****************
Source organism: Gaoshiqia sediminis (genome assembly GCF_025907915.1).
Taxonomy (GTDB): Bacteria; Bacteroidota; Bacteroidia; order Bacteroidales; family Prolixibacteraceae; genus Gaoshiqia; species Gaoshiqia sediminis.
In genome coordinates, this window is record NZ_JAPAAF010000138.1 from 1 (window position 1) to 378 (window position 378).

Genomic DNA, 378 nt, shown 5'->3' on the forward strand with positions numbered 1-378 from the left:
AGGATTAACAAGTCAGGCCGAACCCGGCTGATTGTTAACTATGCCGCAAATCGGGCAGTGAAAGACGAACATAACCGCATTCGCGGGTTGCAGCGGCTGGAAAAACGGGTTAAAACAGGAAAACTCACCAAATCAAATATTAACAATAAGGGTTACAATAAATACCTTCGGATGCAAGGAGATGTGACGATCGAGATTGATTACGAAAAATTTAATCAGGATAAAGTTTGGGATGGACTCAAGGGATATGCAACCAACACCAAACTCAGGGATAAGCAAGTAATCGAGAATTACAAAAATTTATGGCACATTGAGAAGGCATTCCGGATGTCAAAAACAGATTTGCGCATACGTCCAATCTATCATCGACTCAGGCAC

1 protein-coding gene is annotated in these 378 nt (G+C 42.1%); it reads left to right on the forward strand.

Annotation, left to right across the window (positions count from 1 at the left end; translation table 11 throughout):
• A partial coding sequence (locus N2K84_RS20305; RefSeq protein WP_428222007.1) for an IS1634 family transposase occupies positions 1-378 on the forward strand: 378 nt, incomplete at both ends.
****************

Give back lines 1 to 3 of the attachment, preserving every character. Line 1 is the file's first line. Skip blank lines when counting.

Source organism: Gaoshiqia sediminis (genome assembly GCF_025907915.1).
Taxonomy (GTDB): Bacteria; Bacteroidota; Bacteroidia; order Bacteroidales; family Prolixibacteraceae; genus Gaoshiqia; species Gaoshiqia sediminis.
In genome coordinates, this window is record NZ_JAPAAF010000138.1 from 1 (window position 1) to 378 (window position 378).